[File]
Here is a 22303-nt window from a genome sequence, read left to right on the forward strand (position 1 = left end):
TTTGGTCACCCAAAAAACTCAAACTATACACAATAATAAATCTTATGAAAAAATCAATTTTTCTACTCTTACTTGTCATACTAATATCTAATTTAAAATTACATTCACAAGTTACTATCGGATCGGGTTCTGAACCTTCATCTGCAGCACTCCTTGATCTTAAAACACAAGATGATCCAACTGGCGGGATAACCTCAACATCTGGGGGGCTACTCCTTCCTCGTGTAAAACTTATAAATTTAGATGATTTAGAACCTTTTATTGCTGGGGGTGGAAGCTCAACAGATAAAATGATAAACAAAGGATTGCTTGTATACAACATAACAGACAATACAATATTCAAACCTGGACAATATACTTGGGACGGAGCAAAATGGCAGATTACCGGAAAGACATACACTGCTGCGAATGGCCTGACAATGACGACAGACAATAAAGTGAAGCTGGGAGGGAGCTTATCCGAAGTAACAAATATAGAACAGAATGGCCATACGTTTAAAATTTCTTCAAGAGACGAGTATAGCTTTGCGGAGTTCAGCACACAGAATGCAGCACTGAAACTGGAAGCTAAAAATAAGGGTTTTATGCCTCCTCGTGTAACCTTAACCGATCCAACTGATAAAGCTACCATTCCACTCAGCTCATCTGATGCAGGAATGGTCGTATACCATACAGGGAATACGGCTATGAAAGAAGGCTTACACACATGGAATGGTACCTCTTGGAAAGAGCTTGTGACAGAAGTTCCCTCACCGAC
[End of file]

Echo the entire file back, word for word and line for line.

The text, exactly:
Here is a 22303-nt window from a genome sequence, read left to right on the forward strand (position 1 = left end):
TTTGGTCACCCAAAAAACTCAAACTATACACAATAATAAATCTTATGAAAAAATCAATTTTTCTACTCTTACTTGTCATACTAATATCTAATTTAAAATTACATTCACAAGTTACTATCGGATCGGGTTCTGAACCTTCATCTGCAGCACTCCTTGATCTTAAAACACAAGATGATCCAACTGGCGGGATAACCTCAACATCTGGGGGGCTACTCCTTCCTCGTGTAAAACTTATAAATTTAGATGATTTAGAACCTTTTATTGCTGGGGGTGGAAGCTCAACAGATAAAATGATAAACAAAGGATTGCTTGTATACAACATAACAGACAATACAATATTCAAACCTGGACAATATACTTGGGACGGAGCAAAATGGCAGATTACCGGAAAGACATACACTGCTGCGAATGGCCTGACAATGACGACAGACAATAAAGTGAAGCTGGGAGGGAGCTTATCCGAAGTAACAAATATAGAACAGAATGGCCATACGTTTAAAATTTCTTCAAGAGACGAGTATAGCTTTGCGGAGTTCAGCACACAGAATGCAGCACTGAAACTGGAAGCTAAAAATAAGGGTTTTATGCCTCCTCGTGTAACCTTAACCGATCCAACTGATAAAGCTACCATTCCACTCAGCTCATCTGATGCAGGAATGGTCGTATACCATACAGGGAATACGGCTATGAAAGAAGGCTTACACACATGGAATGGTACCTCTTGGAAAGAGCTTGTGACAGAAGTTCCCTCACCGAC